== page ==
“What we do in the clinic is coping based imagery. Rather than projecting a picture-perfect future, projecting yourself in a difficult situation but seeing yourself cope with that,” explains Arroll. “Those are the types of things that will really help people through.”
This gives us space to acknowledge life can be hard sometimes, and we may get anxious and fearful. But then shifts focus onto the things we can control while reminding ourselves that day-to-day actions do matter.
“And those are things like creating opportunities for dopamine and serotonin releases – the good hormones for our brains,” says Baker.
“Find a way every day to support your mental health, with a download of feel-good stuff.”
Do the things that fit best for you. Moving your body somehow or other is obviously top of the list. Baker says tapping into some forest bathing is great if you can – but this doesn’t have to mean paying for a fancy retreat, just get out in local woodlands or parks.
“Do it for 20 minutes, because it takes 20 minutes for the serotonin and dopamine to be released.
Singing is also great, you can do that in the shower. You can do your kitchen discos,” adds Baker.
“Think back to what lifted your spirits last time because we did a lot of learning. We tried a lot of things – not all of them worked – but we will have some touchstones we can go back to.”
Be conscious of what you’re consuming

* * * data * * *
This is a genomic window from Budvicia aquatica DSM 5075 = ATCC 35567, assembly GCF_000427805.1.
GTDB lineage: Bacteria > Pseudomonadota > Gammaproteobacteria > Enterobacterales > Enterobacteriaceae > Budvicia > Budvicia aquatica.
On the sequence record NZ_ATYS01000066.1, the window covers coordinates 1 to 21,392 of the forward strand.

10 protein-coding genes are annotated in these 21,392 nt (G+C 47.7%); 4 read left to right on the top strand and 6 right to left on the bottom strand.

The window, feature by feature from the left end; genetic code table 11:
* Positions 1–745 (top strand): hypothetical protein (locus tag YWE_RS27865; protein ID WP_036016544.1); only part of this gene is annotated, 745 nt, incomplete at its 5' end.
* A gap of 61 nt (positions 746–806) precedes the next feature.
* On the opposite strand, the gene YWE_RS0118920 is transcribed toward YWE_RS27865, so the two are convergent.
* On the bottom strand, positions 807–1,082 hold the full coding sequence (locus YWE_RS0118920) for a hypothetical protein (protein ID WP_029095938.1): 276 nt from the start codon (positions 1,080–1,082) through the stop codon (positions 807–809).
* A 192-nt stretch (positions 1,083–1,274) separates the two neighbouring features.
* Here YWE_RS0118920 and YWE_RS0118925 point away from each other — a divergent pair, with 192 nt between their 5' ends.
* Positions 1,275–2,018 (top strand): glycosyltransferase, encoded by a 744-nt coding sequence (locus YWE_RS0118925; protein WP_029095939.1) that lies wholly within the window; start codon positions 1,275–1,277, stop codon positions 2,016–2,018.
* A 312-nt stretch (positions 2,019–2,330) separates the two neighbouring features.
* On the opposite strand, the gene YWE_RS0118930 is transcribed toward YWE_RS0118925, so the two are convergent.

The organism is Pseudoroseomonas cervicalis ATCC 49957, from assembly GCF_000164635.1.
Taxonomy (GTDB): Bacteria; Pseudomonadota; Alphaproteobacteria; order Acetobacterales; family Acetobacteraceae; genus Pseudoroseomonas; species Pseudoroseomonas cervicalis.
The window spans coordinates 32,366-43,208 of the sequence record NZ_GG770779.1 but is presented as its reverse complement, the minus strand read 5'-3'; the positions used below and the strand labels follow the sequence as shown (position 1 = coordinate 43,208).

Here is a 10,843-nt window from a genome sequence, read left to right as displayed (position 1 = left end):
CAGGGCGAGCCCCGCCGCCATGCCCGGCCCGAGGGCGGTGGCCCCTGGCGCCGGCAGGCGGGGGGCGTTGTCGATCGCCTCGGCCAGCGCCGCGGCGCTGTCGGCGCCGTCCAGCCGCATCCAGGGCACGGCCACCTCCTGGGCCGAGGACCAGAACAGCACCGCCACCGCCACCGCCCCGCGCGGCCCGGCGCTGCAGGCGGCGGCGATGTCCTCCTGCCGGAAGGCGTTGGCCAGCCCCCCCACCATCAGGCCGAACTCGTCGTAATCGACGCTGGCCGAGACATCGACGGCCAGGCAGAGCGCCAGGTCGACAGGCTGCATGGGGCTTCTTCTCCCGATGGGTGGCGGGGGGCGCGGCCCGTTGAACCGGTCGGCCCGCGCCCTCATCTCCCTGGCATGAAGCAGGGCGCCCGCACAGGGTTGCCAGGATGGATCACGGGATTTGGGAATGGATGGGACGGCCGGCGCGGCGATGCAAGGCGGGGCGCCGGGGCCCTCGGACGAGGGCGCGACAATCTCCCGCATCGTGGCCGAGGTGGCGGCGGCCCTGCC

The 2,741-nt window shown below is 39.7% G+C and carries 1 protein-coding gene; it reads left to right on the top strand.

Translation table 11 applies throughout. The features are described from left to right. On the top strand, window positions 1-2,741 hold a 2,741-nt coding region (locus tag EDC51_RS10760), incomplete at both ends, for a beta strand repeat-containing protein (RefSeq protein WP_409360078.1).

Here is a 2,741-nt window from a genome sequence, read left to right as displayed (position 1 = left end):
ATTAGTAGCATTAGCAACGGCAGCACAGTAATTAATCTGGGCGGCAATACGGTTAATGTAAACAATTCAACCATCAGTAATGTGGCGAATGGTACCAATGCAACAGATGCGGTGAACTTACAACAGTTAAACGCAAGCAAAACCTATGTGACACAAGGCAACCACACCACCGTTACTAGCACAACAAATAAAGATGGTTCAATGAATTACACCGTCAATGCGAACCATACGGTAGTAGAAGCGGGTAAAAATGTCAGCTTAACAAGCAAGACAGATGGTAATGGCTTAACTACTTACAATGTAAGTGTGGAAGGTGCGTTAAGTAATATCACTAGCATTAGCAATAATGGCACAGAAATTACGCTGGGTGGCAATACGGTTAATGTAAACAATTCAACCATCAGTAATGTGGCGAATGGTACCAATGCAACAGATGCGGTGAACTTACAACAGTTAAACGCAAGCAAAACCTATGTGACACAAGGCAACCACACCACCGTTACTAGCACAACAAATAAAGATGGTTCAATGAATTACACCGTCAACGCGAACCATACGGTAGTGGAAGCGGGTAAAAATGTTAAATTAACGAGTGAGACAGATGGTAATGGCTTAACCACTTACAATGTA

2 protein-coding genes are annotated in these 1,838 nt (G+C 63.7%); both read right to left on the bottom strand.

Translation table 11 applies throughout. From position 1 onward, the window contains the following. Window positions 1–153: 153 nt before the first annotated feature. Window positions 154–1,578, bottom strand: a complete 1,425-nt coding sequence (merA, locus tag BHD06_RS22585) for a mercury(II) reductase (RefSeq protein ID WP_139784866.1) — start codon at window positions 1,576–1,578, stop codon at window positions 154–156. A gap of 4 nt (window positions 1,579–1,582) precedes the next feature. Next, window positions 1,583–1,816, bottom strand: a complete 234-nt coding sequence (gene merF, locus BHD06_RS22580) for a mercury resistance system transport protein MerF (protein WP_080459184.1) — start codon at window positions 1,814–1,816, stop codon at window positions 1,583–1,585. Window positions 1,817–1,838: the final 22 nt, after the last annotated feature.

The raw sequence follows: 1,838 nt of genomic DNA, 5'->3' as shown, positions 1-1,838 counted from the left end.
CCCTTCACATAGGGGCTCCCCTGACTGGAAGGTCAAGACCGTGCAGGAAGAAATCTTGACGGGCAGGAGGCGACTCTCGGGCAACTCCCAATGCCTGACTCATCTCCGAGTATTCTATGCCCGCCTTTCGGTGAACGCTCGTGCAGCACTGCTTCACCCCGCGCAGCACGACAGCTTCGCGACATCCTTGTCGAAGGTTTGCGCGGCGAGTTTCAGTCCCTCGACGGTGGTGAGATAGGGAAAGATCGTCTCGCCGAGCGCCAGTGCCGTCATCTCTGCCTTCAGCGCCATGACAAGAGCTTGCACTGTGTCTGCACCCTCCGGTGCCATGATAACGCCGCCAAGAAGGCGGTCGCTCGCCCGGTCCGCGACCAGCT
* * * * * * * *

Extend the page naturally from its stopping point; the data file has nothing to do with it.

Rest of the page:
The basics – like wholesome, nutritious food, getting plenty of quality sleep and avoiding too much alcohol (which dents our REM sleep, notes Baker, which is when our brains “process your daytime anxiety”) – really can’t be overlooked.
These things support us from the inside out and also help with hormone and energy regulation and just providing a more solid foundation for ourselves when our emotions feel frayed.
But what we consume during times of heightened stress and anxiety extends to our TV and phone habits too. “Try to break the doom-scrolling habit – it’s so addictive,” says Arroll.
Yes, we need a level of information about what’s going on, but is it really doing us any good if we’re checking headlines and Twitter all day long?
Arroll explains the urge to do this can naturally increase when we’re feeling under threat, and it’s helpful to remember that while technology has evolved massively, our stress responses haven’t. In other words, constant doom-scrolling often equals a ton of excess stress.
“We used to watch the news once a day but now it’s constant. We feel that if we know all the information, we can have more control,” Arroll adds, “but that’s not actually an accurate assumption, because all we can do in these situations is try and control our own actions and behaviours.”
Baker suggests using TV as a means of getting a bonus feel-good release. “Try to stay away from things like Squid Game, where it’s punching down, and watch things that make you laugh,” says Baker.
“That’s what they advise people who are recovering from cancer because these things are restorative on a cellular level. We have to support ourselves on a cellular level by punching up.”
And keep up social connections, “which is important to do at this time of year anyway,” says Arroll. “We’re very social in summer but do tend to let that drop in winter.”
Baker agrees: “Find ways to meet people outside, find ways to connect with friends. Bring back pen-pals, start writing, sending cards to each other, things that can give you a boost.”